The jam-packing of inmates into substandard facilities is but one bone of contention between local officials and the state. Manuel Real, the county's chief probation officer, is concerned about "getting sustainable funding to operate outcomes-based programs" that aim to prevent people from committing crimes and doing time.
The governor has pledged funding for community-based crime prevention programs - programs that Monterey County, whose recidivism rate is nearly 80 percent, desperately needs -, but AB 109 does not identify a source for that funding. This has Real and other officials worried that it's an unfunded mandate that will decimate public safety in the name of short-term savings.
In Oregon, the recently released budget from the Ways and Means co-chairs calls for significant cuts to state programs that also give funding to county-level public health, safety and community mental health programs. (True, the plan drawn up by the Health System Transformation Team promises roughly $34 million in savings, but given the size of the local and state budget holes, many contend that's nowhere near enough to offset the coming cuts.)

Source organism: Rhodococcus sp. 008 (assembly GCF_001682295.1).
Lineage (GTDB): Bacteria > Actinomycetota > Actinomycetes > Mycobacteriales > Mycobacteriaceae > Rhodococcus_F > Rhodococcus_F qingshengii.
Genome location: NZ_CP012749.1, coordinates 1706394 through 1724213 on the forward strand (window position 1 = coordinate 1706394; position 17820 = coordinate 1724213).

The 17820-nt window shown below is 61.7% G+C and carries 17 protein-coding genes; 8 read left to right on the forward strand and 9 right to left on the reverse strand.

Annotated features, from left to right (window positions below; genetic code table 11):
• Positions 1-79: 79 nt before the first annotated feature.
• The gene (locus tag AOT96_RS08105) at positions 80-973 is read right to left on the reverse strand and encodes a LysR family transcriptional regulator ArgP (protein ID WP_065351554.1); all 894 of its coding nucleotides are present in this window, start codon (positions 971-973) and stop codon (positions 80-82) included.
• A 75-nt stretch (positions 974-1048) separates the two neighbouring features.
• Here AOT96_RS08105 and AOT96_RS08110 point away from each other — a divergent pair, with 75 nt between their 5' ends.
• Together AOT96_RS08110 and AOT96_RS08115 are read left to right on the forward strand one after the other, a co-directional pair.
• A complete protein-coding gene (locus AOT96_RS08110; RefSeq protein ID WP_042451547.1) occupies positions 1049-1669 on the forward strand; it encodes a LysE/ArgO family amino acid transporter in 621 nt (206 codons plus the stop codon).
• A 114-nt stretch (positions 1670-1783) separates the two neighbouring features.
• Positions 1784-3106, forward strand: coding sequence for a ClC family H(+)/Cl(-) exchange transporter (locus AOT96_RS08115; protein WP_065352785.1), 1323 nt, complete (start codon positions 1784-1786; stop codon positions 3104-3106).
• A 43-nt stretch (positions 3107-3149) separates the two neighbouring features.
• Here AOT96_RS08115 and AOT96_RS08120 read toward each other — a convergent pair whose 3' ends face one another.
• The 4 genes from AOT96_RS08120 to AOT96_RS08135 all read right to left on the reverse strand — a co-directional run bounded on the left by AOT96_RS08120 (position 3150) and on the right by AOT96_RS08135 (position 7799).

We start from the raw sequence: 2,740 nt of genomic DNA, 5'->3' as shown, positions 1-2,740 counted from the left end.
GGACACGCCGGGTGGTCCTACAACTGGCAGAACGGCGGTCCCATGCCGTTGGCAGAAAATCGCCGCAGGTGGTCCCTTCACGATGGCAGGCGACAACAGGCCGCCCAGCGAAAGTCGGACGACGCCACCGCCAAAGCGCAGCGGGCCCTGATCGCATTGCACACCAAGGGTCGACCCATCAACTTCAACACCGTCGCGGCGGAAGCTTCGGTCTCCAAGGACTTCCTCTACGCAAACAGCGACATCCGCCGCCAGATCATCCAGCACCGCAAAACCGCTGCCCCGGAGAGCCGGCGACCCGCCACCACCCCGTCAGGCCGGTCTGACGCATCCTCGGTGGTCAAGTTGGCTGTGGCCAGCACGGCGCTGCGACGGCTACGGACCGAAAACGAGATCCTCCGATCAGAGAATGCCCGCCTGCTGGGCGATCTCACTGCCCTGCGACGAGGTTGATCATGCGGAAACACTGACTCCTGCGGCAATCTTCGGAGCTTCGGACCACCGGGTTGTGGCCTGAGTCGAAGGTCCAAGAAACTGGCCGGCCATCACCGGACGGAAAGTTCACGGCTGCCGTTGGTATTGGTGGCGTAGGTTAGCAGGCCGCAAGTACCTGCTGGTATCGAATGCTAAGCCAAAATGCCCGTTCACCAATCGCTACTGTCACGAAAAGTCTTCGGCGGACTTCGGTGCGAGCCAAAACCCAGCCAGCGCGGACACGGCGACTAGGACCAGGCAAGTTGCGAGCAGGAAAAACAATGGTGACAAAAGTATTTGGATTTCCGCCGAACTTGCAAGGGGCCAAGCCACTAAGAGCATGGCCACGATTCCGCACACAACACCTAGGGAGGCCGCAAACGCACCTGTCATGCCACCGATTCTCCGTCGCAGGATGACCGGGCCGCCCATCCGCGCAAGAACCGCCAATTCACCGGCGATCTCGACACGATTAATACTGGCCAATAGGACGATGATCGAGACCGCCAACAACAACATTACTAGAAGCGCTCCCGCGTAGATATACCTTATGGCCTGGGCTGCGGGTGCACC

With counties facing their own deficits, and with no real direction from the state on how to implement integrated, evidence-based care with fewer resources, local officials and advocates are fearful that hard-won successes in community-based healthcare will be undermined by Oregon's attempt at large-scale reform.
"County mental health programs … have been successful in dramatically reducing costs while improving the care of the target population and reinvesting all savings in improving access and quality of mental health care to a broader range of citizens," said Jan Kaplan, director of Curry County Health and Human Services. "Transformation will either enhance (or maintain) these triple aim successes or could seriously damage the infrastructure that has attained them."